The government has been urged to be circumspect when it comes to borrowing this year, 2022.
This is according to the Director of the Institute of Statistical, Social and Economic Research (ISSER) at the University of Ghana, Professor Peter Quartey.
A close look at the Summary of Macroeconomic and Financial Data from the Bank of Ghana shows that Ghana’s public debt stock as of September 2021, stood at GH¢ 341.8 billion and was equivalent to 77.8% of Ghana’s Gross Domestic Product (GDP). The domestic debt stock stood at GH¢ 178.1 billion, while the country’s external debt stood at GH¢ 163.7 billion.
The data from the Central Bank also shows that in the first 9 months of 2021 about GH¢ 50 billion of debt was piled into the debt from the previous year.
In the 2022 budget, the government attributed the high debt rate to a number of things including but not limited to financial sector bailout costs, energy sector IPPs payments and the impact of the COVID-19 pandemic.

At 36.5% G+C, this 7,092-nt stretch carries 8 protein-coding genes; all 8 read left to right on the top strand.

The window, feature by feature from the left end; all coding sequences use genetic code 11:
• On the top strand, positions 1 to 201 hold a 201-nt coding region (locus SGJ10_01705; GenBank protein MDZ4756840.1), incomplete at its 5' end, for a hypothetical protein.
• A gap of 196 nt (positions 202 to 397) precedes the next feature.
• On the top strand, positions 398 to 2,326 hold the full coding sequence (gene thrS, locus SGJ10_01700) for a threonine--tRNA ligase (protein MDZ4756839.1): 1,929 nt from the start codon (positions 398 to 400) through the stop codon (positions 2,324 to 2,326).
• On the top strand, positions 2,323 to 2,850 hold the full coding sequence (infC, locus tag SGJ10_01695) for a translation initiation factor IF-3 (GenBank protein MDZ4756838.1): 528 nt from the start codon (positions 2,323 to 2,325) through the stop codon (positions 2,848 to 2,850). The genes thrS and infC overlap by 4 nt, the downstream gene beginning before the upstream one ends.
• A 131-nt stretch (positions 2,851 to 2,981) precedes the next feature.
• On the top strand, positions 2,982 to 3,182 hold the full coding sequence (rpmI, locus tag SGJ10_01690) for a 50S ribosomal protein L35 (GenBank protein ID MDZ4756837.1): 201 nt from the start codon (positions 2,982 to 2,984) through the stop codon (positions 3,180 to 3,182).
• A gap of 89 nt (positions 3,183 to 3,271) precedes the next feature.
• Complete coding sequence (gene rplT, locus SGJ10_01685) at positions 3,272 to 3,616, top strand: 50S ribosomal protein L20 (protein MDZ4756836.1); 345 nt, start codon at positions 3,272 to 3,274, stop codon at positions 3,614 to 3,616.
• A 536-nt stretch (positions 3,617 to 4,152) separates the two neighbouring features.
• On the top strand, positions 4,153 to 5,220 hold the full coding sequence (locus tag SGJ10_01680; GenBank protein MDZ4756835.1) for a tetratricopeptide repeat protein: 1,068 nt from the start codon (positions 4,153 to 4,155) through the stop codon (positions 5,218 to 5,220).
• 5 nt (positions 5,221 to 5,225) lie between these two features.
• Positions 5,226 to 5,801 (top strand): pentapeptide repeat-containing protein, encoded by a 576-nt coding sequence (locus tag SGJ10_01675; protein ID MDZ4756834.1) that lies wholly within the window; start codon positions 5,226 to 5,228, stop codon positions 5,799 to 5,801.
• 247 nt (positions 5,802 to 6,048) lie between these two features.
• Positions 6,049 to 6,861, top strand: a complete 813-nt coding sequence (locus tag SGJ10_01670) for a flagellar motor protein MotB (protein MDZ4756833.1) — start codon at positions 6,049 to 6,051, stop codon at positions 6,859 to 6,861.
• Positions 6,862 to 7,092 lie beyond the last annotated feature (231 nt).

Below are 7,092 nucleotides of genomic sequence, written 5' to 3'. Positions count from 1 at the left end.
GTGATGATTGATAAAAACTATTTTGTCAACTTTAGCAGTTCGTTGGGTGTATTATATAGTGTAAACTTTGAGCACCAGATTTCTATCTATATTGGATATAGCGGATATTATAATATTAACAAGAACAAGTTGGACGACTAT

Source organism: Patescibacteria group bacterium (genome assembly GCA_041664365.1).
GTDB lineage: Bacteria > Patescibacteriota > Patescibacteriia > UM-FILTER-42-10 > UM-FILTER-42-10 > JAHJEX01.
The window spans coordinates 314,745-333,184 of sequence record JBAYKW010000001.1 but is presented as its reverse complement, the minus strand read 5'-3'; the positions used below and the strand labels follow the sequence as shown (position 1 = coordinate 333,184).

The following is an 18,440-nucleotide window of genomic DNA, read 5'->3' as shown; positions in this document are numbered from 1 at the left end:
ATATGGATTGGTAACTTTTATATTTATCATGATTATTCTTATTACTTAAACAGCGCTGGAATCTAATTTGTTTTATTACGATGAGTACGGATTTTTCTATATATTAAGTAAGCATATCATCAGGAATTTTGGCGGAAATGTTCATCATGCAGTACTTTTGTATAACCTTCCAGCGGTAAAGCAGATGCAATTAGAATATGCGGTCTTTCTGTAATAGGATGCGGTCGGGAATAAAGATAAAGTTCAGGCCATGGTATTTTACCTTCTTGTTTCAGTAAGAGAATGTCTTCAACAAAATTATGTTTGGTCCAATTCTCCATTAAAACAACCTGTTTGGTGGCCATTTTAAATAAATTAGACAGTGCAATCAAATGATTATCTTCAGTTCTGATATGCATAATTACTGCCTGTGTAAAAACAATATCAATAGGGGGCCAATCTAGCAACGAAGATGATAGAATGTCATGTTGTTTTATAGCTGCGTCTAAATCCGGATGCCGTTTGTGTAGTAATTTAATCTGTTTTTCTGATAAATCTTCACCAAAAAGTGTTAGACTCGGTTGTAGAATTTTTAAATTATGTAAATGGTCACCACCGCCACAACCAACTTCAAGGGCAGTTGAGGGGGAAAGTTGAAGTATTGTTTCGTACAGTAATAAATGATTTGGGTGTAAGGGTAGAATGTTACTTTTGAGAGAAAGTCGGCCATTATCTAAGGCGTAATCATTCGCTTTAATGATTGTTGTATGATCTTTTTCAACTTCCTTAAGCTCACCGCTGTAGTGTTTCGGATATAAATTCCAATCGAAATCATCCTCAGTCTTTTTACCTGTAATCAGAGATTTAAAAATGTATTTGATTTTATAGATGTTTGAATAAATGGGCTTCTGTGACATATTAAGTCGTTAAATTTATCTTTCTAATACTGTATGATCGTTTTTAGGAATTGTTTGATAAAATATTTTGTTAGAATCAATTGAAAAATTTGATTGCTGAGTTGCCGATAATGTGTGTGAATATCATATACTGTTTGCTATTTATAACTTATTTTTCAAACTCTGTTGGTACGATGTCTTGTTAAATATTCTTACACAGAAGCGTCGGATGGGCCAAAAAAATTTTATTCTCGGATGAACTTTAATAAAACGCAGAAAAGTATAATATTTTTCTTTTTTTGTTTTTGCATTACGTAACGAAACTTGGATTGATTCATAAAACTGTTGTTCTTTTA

Speaking to Citi Business News on sustainable debt management in 2022 and beyond, Prof. Quartey urged the government to stick to its planned debt management strategy to reduce the debt-to-GDP ratio in the medium to long term.
“Government will certainly have to borrow. How much they borrow will depend on how much revenue they are able to raise. I however don’t expect that at our current debt-to-GDP ratio which is very high, the government would borrow like it used to in the past. It certainly has to be circumspect.”
“If it wants to borrow, then it will have to factor that into where we are and where we plan to get to. Last year’s budget saw some projections that were trying to get the debt-to-GDP ratio down to 65% by 2024. I hope and believe that government will follow that trajectory to enable the country to get to a sustainable debt threshold in the medium to long-term,” he added.